Children still face significant inequalities in Belgium. In particular young people with a disability, assisted by Youth Aid, and child migrants don’t have the same opportunities as others. A report on their situation was submitted by a number of children’s rights organizations to the United Nations Committee on the Rights of the Child on Thursday.
The general delegate for the rights of the child, Bernard De Vos, and his counterpart on the Flemish side, Bruno Vanobbergen, have formed the NGOs Coordination for the Rights of the Child (CODE ) and the Kinderrechtencoalitie (KIRECO) together with various civil society organizations in Belgium.
The NGOs calls for special attention to the universality of children’s rights. “Non-discrimination is one of the common threads of the United Nations Convention on the Rights of the Child, but in our country many children don’t always have access to what they are entitled to,” says Vanobbergen.
“In addition, child poverty rates continue to rise, so we are asking the government to ensure that every family can fully and normally be part of society.”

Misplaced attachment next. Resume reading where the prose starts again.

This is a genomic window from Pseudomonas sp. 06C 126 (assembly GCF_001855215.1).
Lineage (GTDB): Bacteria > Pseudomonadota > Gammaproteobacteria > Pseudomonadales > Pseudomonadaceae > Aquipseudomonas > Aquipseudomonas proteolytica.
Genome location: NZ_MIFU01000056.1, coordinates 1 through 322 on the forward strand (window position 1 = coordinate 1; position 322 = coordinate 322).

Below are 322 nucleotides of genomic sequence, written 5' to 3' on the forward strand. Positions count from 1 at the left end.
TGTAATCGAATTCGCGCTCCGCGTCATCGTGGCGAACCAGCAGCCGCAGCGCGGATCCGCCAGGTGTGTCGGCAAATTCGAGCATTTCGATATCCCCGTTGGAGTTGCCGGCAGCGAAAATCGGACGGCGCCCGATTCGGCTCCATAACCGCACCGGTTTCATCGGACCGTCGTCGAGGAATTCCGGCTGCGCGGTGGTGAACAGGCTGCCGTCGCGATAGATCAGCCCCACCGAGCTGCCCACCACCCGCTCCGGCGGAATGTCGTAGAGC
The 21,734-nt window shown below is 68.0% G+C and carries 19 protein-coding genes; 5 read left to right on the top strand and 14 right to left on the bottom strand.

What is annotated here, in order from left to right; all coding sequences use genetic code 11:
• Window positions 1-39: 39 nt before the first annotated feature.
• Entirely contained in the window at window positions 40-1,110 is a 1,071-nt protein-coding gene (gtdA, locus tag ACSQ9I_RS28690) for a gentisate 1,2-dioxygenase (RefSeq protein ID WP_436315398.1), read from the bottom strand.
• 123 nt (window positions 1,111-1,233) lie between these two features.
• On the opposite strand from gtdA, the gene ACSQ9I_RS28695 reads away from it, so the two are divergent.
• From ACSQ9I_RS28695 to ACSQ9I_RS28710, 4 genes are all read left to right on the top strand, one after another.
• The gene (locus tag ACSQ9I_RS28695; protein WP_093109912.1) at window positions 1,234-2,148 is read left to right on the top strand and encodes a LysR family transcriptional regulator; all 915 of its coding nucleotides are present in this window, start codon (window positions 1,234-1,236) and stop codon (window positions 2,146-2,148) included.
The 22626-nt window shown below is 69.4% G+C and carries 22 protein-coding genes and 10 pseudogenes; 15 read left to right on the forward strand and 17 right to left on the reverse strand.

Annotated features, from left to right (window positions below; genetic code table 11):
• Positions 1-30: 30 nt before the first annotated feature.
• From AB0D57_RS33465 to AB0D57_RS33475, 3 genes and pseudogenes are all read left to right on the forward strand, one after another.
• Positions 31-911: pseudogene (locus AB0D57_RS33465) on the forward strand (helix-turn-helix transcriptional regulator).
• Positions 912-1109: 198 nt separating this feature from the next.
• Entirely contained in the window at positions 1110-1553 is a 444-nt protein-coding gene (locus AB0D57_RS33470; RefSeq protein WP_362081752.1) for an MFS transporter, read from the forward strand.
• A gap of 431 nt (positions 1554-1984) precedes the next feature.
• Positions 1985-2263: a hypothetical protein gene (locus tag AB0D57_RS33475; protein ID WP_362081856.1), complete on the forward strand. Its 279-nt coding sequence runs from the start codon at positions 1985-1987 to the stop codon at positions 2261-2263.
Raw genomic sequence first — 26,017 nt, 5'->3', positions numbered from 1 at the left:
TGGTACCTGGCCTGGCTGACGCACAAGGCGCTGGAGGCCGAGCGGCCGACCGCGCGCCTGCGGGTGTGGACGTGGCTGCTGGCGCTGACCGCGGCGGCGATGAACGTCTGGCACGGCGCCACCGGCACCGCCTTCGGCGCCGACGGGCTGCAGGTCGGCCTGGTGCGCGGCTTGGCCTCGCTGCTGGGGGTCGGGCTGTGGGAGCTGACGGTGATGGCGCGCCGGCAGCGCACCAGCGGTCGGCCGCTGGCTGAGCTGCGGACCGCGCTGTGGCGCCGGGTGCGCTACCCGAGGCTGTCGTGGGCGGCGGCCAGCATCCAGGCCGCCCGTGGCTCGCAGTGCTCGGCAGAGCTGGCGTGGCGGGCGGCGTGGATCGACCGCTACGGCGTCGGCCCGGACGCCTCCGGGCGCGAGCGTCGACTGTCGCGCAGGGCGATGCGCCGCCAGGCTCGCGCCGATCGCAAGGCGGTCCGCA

The NGO network also calls for the situation of migrant minors to be monitored more closely. “Despite many efforts in the education sector, as well as the support and protection of young people, too many of these children don’t have real prospects for the future,” Vanobbergen says.
Many children are still victims of domestic abuse and violence, according to Vanobbergen. “We must continue efforts to raise awareness but also strengthen the fight against trafficking and exploitation of children.”
He also points out that a large number of young people leave secondary education without a diploma. “It’s necessary to implement an explicit equal opportunity policy and to make every effort to avoid the exclusion of certain students,” he said.
CODE and KIRECO are responsible for the drafting of an alternative report to the official report on the application of the Convention on the Rights of the Child in Belgium that the Belgian government must submit every five years to the United Nations Committee on the Rights of the Child.
The Committee, which meets in Geneva, will hear the various child rights actors in June 2018 and the procedure will lead to final assessments in early 2019.
The Brussels Times